The vast majority of general practitioners in the United Kingdom are ill-equipped to handle Lyme disease. So much so that, according to Lyme Disease UK, a mere three percent of general practitioners have completed the free online course on Lyme disease being offered by the Royal College of General Practitioners (RCGP). Taking into account the increasing number of Lyme disease cases — Caudwell LymeCo Charity puts them at as many as 45,000 a year — provides a grim picture of the situation in the U.K.
“Lives are being put at risk because the overwhelming majority of GPs are not updating their knowledge about Lyme disease,” Lyme Disease UK co-founder Natasha Metcalf told DailyMail.co.uk. “Lyme can be a very debilitating illness if not diagnosed and treated early. [General practitioner] awareness is crucial to prevent further long-term, disabling disease.”
Lyme disease is an infection caused by Borrelia burgdorferi, a bacterial species belonging to the spirochete class. The bacteria is transmitted into humans through the bites of infected ticks. In the years since it initially came to prominence in the 1980s, Lyme disease has become known as “The Great Imitator”. This is because the symptoms of the disease — fatigue, headaches, and fever —are similar to those of many other diseases. One unique symptom is a distinctive bull’s-eye-shaped rash at the site of the tick bite, though it doesn’t manifest in all cases of Lyme disease.
If Lyme disease is spotted early on, then it can be treated with antibiotics, increasing the patients’ chances of returning to full health in time. Lyme disease left untreated, however, can lead to chronic, disabling health conditions such as joint pain, cognitive impairment, and heart problems. In some cases, Lyme disease can be fatal; in others, Lyme disease sufferers took their own lives.
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As such, campaigners have pushed for more attention to the disease. Some campaigners have claimed that Lyme disease can often go undiagnosed by National Health Services (NHS) tests. Moreover, Lyme Disease UK stated that the condition can be confused for other diseases like multiple sclerosis, chronic fatigue syndrome, and fibromyalgia.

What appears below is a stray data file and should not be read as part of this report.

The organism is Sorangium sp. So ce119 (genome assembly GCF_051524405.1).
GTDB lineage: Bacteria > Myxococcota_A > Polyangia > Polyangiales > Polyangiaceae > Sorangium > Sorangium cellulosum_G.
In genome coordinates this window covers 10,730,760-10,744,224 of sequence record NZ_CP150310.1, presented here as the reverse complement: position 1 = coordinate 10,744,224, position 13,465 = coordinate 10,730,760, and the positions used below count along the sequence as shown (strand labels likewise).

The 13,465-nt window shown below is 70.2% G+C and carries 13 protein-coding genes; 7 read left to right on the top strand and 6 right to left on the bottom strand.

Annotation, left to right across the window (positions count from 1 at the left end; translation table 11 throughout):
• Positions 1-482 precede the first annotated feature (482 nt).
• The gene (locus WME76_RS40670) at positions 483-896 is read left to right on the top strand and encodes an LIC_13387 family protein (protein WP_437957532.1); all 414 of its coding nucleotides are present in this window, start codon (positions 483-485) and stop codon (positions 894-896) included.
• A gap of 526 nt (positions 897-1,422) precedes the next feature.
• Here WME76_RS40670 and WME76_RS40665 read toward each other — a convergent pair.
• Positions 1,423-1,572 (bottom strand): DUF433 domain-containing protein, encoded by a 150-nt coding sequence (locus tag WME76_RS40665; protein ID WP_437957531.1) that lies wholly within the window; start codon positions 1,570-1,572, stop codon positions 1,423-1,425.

In response to the rise of Lyme disease, the RCGP has encouraged general practitioners — particularly those in the countryside — to take their module.
“Lyme disease is potentially a very serious disease that is increasingly found in rural areas of the U.K. and abroad, but isn’t often seen in urban locations,” said RCGP chair professor Helen Stokes-Lampard. “In the best interests of patient care, it makes sense for time-poor family doctors to tailor their learning according to the health priorities of patients in their local communities — whilst, of course, being aware of all important medical conditions.” (Related: Is 2017 the year of the Tick? Scientists predict a surge in Lyme disease cases)
How to avoid Lyme disease
The organization Lyme Disease UK has recommended tick bite prevention and removal as the best ways of avoiding this deadly ailment.
Ticks are common in outdoor areas with long grass and an abundance of leaf litter, so be sure to take extra precaution when in the woods, urban parks, and gardens. As much as possible, move through pathways where there is less tall grass. Reduce skin exposure by tucking pant cuffs into socks and wearing long-sleeved shirts; wearing light clothing works as well, as it can be easier to spot ticks this way. Once home, take a shower and check the body thoroughly for any signs of ticks.
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